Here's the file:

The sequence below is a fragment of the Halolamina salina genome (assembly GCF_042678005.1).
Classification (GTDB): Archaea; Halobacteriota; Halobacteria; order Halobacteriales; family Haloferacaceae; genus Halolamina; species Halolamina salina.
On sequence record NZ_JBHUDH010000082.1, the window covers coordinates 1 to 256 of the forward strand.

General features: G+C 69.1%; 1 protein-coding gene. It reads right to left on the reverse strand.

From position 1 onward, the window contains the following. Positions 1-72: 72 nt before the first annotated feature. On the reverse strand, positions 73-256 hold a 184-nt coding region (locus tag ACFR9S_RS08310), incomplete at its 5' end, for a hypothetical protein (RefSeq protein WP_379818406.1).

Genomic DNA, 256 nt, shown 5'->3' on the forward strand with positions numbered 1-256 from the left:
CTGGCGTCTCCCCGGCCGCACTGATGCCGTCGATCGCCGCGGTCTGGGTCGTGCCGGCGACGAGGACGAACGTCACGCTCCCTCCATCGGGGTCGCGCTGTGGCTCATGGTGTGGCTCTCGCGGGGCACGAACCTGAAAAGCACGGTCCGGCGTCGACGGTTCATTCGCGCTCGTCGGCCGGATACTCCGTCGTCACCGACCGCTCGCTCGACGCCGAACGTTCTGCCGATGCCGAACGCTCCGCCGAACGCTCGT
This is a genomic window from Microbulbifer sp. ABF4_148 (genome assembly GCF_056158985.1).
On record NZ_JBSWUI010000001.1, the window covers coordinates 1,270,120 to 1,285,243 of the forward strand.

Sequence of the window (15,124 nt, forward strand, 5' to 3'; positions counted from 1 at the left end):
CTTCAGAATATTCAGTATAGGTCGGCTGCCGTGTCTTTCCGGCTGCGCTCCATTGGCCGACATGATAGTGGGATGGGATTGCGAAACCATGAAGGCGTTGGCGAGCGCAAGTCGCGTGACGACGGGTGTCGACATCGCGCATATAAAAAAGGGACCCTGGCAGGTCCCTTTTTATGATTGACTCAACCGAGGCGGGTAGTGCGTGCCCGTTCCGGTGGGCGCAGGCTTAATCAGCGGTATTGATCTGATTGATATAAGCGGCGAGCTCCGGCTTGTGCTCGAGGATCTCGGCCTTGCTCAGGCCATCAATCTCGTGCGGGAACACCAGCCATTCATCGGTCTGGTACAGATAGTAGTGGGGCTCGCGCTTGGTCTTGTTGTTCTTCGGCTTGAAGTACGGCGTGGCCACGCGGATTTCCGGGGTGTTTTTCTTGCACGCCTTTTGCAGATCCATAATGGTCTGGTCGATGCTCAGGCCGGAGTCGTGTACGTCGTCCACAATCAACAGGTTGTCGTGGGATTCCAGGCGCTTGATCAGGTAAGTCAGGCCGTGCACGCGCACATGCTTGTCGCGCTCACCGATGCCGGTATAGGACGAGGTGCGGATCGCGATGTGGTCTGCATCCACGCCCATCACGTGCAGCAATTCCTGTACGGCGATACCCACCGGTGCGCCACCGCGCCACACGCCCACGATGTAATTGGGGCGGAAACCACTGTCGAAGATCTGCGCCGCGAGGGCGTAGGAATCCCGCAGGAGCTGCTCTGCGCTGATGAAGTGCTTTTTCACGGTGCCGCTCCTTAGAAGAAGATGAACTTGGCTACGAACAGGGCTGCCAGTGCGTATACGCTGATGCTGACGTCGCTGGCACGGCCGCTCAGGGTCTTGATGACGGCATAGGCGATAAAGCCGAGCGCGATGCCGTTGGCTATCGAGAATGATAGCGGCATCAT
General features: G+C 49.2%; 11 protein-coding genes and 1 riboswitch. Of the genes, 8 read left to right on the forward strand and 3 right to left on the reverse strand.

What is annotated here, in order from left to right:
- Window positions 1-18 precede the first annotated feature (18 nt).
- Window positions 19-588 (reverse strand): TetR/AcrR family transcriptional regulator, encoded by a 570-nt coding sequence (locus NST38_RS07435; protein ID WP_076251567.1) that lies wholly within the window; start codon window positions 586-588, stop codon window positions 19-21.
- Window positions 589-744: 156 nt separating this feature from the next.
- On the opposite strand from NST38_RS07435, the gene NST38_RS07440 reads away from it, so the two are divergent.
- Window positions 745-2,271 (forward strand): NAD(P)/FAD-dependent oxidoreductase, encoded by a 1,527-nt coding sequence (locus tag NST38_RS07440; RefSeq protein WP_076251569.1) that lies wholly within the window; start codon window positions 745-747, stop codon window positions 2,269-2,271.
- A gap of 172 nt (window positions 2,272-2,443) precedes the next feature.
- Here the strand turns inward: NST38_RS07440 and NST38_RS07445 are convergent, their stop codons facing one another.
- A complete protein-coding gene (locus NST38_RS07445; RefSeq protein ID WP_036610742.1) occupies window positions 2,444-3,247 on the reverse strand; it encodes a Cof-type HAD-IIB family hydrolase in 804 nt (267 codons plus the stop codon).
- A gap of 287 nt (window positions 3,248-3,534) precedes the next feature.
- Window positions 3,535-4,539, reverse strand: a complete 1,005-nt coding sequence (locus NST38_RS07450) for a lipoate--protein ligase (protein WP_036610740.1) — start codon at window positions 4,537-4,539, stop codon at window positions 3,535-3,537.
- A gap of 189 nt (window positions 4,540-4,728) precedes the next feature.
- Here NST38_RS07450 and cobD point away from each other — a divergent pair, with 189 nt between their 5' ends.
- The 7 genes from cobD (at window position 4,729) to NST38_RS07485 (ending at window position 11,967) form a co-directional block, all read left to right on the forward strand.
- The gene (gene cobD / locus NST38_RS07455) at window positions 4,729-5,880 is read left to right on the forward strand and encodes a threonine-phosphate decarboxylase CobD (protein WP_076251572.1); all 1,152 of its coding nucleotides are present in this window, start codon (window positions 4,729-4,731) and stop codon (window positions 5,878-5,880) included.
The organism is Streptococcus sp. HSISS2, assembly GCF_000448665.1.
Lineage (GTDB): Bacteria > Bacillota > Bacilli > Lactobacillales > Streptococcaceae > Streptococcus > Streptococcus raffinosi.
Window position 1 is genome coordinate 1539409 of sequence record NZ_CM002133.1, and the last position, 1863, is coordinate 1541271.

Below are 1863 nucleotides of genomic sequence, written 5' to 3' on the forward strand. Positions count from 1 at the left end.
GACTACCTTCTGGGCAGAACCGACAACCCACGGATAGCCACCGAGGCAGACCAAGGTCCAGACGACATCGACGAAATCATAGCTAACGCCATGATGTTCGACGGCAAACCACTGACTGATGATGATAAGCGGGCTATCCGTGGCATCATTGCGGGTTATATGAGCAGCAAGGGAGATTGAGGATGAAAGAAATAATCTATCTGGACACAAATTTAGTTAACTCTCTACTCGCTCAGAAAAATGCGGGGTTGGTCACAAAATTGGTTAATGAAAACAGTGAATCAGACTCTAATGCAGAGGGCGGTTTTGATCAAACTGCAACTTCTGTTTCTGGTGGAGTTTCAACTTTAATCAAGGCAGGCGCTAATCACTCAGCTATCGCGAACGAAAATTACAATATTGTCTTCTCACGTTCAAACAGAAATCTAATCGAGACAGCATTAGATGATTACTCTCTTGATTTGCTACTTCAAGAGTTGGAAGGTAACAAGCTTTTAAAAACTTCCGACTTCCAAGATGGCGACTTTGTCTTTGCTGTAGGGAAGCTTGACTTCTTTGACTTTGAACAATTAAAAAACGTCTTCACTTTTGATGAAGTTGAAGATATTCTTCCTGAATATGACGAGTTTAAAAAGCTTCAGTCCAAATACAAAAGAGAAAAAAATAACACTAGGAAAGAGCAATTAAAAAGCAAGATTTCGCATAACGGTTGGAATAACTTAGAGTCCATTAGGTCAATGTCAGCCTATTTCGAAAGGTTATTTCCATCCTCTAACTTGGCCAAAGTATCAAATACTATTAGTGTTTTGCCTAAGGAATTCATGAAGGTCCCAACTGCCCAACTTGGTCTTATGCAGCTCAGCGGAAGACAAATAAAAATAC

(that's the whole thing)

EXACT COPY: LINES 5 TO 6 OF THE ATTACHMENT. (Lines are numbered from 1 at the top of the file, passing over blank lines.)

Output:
From position 1 onward, the window contains the following. Positions 1-72: 72 nt before the first annotated feature. On the reverse strand, positions 73-256 hold a 184-nt coding region (locus tag ACFR9S_RS08310), incomplete at its 5' end, for a hypothetical protein (RefSeq protein WP_379818406.1).

Genomic DNA, 256 nt, shown 5'->3' on the forward strand with positions numbered 1-256 from the left: